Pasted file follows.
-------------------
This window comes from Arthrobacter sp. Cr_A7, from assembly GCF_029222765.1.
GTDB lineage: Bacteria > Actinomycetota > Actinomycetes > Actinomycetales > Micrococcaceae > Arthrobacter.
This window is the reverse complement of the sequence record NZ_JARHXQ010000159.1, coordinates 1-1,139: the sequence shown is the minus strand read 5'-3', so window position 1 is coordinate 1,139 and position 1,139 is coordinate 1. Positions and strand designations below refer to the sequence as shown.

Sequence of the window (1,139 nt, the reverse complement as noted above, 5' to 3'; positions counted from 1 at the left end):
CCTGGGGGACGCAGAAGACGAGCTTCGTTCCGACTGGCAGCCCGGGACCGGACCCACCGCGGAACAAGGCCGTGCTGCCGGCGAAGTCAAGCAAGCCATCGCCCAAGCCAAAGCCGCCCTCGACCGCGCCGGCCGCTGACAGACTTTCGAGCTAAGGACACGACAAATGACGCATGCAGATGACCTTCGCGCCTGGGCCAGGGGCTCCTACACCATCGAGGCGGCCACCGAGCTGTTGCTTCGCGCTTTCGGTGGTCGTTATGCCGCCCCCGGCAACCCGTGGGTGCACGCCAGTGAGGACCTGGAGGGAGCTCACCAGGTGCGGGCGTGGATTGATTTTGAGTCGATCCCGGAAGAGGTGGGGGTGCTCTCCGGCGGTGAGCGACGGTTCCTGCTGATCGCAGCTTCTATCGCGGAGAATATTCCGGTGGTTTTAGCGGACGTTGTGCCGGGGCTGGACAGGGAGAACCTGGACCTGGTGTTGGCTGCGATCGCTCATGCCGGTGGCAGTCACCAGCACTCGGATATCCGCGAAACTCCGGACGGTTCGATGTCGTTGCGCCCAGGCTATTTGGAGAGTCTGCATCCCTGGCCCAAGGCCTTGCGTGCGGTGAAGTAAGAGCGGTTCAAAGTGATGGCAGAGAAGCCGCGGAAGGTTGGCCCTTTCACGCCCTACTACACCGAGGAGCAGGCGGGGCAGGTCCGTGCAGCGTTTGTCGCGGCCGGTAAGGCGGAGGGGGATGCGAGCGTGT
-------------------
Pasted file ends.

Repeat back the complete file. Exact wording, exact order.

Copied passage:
This window comes from Arthrobacter sp. Cr_A7, from assembly GCF_029222765.1.
GTDB lineage: Bacteria > Actinomycetota > Actinomycetes > Actinomycetales > Micrococcaceae > Arthrobacter.
This window is the reverse complement of the sequence record NZ_JARHXQ010000159.1, coordinates 1-1,139: the sequence shown is the minus strand read 5'-3', so window position 1 is coordinate 1,139 and position 1,139 is coordinate 1. Positions and strand designations below refer to the sequence as shown.

Sequence of the window (1,139 nt, the reverse complement as noted above, 5' to 3'; positions counted from 1 at the left end):
CCTGGGGGACGCAGAAGACGAGCTTCGTTCCGACTGGCAGCCCGGGACCGGACCCACCGCGGAACAAGGCCGTGCTGCCGGCGAAGTCAAGCAAGCCATCGCCCAAGCCAAAGCCGCCCTCGACCGCGCCGGCCGCTGACAGACTTTCGAGCTAAGGACACGACAAATGACGCATGCAGATGACCTTCGCGCCTGGGCCAGGGGCTCCTACACCATCGAGGCGGCCACCGAGCTGTTGCTTCGCGCTTTCGGTGGTCGTTATGCCGCCCCCGGCAACCCGTGGGTGCACGCCAGTGAGGACCTGGAGGGAGCTCACCAGGTGCGGGCGTGGATTGATTTTGAGTCGATCCCGGAAGAGGTGGGGGTGCTCTCCGGCGGTGAGCGACGGTTCCTGCTGATCGCAGCTTCTATCGCGGAGAATATTCCGGTGGTTTTAGCGGACGTTGTGCCGGGGCTGGACAGGGAGAACCTGGACCTGGTGTTGGCTGCGATCGCTCATGCCGGTGGCAGTCACCAGCACTCGGATATCCGCGAAACTCCGGACGGTTCGATGTCGTTGCGCCCAGGCTATTTGGAGAGTCTGCATCCCTGGCCCAAGGCCTTGCGTGCGGTGAAGTAAGAGCGGTTCAAAGTGATGGCAGAGAAGCCGCGGAAGGTTGGCCCTTTCACGCCCTACTACACCGAGGAGCAGGCGGGGCAGGTCCGTGCAGCGTTTGTCGCGGCCGGTAAGGCGGAGGGGGATGCGAGCGTGT